Take a bow world. People, pat yourselves on the back. Goodness and decency flourish. Kindness, laughter and generosity of spirit rule.
Like Blanche Dubois we are constantly amazed, warmed, delighted and thankful for the generosity and warmth we’ve encountered from total strangers on our travels. Here are some of the stars of our show, people who’s kindnesses we will remember when we can’t remember our own names.
Our breakfast-chef, Diep, she of the infectious giggle and incandescent smile at the Hanoi Church Legend. Diep would cook us anything we wanted, always had an impressive and imaginatively decorated selection of breakfast treats, from Pho to freshly-prepared egg dishes, noodles, meats, cheeses. When I slept in she loaded Bill with yoghurt and fruit because she was worried I was sick.
Kim – our tuk tuk driver in Phnom Penh who lugged our heavy cases up those seemingly endless tenement stairs and ladders and dark corridors without being asked (yes…THOSE stairs) with a smile on his face. Kim laughed easily and went out of his way to look after us.
The lovely Ahn and her family who insisted on sharing her custard apples and beer on the train with us from Hanoi to Saigon
These kids adopted Bill and didn’t want to let him go.
Our gorgeous tailor in Hoi-An, Phuong – who miraculously whipped up tremendous clothes in a day and made us look like stars in her beautiful garments.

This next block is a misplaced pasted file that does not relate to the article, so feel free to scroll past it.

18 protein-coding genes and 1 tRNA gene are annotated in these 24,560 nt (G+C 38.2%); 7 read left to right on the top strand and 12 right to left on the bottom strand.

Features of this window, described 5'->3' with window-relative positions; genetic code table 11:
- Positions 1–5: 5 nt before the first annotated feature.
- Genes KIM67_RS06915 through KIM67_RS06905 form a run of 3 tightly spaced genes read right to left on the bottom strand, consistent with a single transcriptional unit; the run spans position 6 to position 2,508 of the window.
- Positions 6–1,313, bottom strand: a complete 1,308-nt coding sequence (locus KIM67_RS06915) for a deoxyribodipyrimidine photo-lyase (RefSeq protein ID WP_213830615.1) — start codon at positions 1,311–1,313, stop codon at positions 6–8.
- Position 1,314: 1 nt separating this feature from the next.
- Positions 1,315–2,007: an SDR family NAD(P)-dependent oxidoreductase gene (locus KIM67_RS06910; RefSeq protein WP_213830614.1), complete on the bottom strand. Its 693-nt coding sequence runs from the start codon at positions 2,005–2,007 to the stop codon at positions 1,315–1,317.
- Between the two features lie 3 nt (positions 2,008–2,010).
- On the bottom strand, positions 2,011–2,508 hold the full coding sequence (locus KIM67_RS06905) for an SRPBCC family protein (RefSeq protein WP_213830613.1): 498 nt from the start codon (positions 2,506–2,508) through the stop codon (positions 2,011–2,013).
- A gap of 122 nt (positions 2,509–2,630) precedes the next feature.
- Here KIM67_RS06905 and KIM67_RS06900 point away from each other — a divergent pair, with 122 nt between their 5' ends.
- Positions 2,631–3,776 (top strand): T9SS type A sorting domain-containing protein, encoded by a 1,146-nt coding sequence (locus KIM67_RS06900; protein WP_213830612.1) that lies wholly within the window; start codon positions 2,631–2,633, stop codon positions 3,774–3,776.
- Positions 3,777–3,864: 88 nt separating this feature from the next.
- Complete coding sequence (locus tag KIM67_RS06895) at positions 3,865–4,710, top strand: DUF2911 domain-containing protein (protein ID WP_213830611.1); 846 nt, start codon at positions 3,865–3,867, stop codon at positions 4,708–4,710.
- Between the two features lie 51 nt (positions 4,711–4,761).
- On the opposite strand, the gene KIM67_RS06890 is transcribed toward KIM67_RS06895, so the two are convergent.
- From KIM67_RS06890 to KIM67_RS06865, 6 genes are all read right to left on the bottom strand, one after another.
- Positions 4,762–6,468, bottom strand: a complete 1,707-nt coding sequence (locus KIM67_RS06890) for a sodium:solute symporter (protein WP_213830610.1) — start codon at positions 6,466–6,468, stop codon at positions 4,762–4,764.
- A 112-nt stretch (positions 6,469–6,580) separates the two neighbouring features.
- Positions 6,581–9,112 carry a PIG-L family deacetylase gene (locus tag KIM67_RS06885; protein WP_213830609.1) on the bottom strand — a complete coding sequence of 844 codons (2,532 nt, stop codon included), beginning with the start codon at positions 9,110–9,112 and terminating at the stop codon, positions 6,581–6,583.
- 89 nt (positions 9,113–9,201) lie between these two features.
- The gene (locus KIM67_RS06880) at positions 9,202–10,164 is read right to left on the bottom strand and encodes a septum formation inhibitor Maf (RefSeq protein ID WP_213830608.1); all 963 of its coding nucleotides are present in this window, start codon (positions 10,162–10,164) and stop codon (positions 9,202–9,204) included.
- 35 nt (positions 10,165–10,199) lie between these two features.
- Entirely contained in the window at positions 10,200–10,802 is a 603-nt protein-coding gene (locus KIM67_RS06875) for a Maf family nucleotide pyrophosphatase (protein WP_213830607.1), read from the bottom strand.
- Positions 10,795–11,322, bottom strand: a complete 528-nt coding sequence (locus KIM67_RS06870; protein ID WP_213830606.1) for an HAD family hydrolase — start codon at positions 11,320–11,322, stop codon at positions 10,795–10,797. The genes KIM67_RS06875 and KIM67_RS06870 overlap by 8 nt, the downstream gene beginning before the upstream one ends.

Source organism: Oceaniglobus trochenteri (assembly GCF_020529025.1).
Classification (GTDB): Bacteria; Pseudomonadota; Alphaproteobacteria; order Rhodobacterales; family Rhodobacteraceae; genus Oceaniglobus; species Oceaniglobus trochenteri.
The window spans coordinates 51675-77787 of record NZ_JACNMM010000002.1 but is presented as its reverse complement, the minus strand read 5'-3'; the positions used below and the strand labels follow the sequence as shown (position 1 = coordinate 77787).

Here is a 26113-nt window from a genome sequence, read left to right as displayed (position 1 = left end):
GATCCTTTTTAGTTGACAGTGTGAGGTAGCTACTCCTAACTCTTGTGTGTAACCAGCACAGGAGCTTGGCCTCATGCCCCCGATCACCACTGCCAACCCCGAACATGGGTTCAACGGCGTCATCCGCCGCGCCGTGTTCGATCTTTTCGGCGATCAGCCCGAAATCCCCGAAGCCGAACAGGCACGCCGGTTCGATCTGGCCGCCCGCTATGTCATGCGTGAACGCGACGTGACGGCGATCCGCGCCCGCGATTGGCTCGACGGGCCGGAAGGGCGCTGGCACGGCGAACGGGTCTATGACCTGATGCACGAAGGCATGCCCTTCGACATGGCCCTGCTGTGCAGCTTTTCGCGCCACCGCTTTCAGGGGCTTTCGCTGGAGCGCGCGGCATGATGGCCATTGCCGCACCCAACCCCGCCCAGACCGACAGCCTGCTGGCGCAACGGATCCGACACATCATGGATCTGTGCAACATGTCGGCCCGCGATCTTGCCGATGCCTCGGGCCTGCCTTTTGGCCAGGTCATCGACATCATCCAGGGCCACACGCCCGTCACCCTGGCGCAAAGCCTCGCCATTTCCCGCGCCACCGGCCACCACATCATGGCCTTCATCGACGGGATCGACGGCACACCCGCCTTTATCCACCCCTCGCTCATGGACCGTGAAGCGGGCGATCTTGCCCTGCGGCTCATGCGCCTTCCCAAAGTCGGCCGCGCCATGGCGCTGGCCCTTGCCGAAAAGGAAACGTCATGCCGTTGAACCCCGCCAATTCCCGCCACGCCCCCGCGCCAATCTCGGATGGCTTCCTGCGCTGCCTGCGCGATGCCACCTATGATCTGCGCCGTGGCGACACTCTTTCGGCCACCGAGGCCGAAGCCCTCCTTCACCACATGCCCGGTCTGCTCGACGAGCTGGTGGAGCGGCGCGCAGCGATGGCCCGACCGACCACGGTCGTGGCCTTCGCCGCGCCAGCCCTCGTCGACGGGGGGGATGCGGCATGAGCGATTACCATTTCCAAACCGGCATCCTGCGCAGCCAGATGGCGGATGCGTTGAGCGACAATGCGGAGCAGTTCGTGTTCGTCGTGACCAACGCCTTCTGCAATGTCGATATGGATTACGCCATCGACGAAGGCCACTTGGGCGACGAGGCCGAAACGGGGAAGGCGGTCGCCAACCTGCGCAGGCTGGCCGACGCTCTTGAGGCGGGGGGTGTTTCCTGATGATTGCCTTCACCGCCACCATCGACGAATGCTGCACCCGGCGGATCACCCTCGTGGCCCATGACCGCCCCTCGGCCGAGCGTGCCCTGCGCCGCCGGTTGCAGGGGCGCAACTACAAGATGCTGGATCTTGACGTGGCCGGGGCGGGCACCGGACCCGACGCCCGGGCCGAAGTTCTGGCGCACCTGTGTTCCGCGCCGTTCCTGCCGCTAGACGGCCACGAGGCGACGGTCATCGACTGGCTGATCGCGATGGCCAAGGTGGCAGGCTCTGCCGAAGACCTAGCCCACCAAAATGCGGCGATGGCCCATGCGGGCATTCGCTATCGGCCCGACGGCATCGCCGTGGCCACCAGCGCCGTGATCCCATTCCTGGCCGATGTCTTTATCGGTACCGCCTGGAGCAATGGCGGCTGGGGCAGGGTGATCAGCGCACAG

Move over Susie Wong.
The handsome and talented Hanoi potter Son and his wife Chem who welcomed us into their studio.
Mum and her son who travelled with us from Hoi An to Hué and despite very little English google-translated the whole trip to ensure we didn’t miss any of the sights. “5 minutes View 1…” “2 tunnels. Dark. Then View 2…” “Vietnam is number 1” ! we said to them to which he replied by slapping his cheeks, bulging his eyes, throwing himself onto the seat giggling and saying “Oh Wow” ! Oh Wow indeed. But we weren’t the wowers, we were the wowees.
The lovely railway Police of Hat Yai who insisted on giving up their seats whilst we waited for our train.
We also remember fondly the pizza cook at KL who was at our Indian breakfast joint and paid for our breakfast without us finding out til after he’d left.
& let’s not forget the lovely nothing-is-too-much-trouble Mr Croatia from the Russian-run Treetops restaurant on beautiful Koh Rong island in Cambodia, who insisted we take a universal adapter he had spare to save us the bother of our multiplicity of plugs and cables for phone and iPad recharging and who was so brave and philosophical when the French beat his countrymen in the World Cup.
Or this fellow, a total stranger met in a shop in Vientiane who took 15 minutes out of his day to stop and help two elderly and incompetent tourists by loading credit onto their phone for them.
Sure, the tailor, the cook and the tuk-tuk driver were being paid for their services with our filthy lucre and Yankee dollars but even the mercantile basis of our relationships couldn’t obscure their charm and good manners, their openness and friendliness, their kindness and genuine warmth.
Maybe thirty years of work left the two of us perhaps just a little misanthropic around the edges, a shade wary, a tad less trusting than when we were kids,…but the downright kindness and generous open heartedness of the people of Asia are buffing the rust off our hearts and polishing our world views. Thanks Asia, we owe you.